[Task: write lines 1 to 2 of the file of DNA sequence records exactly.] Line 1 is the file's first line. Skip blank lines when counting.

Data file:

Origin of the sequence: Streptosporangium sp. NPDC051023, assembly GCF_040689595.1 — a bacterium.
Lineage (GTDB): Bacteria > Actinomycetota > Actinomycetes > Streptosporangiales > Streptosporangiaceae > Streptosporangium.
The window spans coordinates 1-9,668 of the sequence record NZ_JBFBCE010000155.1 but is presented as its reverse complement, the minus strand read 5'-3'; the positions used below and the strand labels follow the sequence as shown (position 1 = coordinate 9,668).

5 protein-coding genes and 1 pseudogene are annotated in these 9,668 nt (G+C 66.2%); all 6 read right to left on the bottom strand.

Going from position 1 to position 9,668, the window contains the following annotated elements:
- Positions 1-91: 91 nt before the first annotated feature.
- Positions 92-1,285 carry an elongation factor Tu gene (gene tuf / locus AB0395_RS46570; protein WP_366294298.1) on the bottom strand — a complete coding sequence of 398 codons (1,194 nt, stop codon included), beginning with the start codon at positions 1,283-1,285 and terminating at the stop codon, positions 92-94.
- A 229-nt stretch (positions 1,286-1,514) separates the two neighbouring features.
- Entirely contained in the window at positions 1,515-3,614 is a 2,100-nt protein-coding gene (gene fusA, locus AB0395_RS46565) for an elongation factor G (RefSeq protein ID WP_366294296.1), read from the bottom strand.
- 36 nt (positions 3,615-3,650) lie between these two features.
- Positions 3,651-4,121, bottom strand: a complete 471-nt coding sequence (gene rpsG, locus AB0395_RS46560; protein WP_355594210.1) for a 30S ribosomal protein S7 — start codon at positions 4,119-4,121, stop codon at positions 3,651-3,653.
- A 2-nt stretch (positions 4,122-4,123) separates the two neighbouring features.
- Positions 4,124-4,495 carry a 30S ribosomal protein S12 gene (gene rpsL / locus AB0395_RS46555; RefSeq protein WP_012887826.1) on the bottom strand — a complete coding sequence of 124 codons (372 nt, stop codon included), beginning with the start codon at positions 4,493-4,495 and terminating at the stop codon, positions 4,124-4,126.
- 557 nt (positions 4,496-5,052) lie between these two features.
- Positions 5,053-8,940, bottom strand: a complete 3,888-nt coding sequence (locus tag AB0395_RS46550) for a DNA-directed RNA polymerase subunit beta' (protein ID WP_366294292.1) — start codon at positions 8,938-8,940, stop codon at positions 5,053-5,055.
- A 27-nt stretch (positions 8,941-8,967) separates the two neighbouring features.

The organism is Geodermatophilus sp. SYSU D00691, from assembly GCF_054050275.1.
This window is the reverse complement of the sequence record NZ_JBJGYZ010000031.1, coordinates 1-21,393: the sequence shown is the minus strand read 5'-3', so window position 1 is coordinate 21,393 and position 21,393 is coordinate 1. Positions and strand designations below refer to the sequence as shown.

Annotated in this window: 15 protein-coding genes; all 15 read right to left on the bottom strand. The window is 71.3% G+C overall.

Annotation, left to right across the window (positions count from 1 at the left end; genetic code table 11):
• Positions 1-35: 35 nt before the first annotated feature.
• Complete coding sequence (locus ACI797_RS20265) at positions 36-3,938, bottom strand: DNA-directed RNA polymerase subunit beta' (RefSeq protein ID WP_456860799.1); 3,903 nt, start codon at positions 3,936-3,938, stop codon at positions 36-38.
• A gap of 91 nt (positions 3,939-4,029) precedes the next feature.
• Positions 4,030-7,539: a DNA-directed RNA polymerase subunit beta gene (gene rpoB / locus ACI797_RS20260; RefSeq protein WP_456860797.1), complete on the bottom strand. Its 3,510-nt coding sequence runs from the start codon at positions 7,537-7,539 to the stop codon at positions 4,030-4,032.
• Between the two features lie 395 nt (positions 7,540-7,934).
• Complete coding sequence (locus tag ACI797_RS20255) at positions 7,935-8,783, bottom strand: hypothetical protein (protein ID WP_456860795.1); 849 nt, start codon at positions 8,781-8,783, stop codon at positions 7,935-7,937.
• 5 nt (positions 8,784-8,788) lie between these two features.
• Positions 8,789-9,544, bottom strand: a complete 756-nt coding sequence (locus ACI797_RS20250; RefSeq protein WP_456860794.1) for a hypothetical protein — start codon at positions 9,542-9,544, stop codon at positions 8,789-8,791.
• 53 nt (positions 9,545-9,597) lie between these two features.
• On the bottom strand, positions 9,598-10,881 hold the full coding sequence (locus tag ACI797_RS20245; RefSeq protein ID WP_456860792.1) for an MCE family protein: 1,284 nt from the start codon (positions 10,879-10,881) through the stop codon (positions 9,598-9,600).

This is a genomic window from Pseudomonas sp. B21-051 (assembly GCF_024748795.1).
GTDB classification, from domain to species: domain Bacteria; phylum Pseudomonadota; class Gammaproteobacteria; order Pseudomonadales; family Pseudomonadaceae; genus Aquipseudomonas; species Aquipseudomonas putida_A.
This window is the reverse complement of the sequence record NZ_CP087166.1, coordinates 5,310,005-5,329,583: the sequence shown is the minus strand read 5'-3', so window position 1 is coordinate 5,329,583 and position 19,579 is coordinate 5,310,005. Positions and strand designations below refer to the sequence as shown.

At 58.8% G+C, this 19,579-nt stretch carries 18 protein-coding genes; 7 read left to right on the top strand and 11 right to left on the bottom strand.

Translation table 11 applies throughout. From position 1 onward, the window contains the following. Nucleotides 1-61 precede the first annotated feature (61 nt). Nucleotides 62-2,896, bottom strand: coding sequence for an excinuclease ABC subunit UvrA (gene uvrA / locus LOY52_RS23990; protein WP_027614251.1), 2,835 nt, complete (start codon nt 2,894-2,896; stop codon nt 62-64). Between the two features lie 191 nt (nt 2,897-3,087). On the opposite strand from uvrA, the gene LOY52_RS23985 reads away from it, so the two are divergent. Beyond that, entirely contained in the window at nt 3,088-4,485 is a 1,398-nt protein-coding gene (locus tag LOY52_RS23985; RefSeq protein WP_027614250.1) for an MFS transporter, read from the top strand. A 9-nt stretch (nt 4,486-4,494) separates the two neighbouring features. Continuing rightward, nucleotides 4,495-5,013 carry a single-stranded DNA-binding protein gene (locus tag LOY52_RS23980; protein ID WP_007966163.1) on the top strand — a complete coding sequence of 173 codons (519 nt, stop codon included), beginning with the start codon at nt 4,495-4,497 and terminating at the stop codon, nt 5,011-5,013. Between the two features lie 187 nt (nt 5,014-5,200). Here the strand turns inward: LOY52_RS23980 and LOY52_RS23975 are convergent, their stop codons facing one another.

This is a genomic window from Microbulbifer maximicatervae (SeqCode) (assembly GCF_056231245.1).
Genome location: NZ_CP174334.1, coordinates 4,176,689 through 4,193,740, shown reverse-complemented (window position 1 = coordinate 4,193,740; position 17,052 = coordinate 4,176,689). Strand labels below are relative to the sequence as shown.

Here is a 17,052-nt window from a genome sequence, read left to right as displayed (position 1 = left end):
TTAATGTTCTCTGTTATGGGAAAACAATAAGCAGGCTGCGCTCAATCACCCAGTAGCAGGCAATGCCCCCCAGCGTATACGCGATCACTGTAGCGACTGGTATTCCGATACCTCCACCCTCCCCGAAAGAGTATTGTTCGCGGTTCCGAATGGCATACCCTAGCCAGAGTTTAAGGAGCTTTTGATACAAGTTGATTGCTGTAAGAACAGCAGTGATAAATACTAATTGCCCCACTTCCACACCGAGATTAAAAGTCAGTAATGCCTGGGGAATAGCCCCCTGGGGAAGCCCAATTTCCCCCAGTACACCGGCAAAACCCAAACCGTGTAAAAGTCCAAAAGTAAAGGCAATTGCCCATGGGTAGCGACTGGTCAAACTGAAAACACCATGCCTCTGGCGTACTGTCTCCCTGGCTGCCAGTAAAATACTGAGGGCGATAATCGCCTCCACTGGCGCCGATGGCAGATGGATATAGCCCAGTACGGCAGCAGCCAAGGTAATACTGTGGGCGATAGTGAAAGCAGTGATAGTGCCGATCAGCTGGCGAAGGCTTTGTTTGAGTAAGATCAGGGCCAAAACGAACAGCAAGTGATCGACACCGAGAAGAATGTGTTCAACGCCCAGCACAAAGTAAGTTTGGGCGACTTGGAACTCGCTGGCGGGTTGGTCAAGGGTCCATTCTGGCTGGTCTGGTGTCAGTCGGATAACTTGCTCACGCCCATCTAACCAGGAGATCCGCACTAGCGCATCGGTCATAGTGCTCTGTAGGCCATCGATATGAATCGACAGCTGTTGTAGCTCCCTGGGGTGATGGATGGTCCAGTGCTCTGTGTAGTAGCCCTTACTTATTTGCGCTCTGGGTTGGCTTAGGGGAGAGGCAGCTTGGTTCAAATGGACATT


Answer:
Origin of the sequence: Streptosporangium sp. NPDC051023, assembly GCF_040689595.1 — a bacterium.
Lineage (GTDB): Bacteria > Actinomycetota > Actinomycetes > Streptosporangiales > Streptosporangiaceae > Streptosporangium.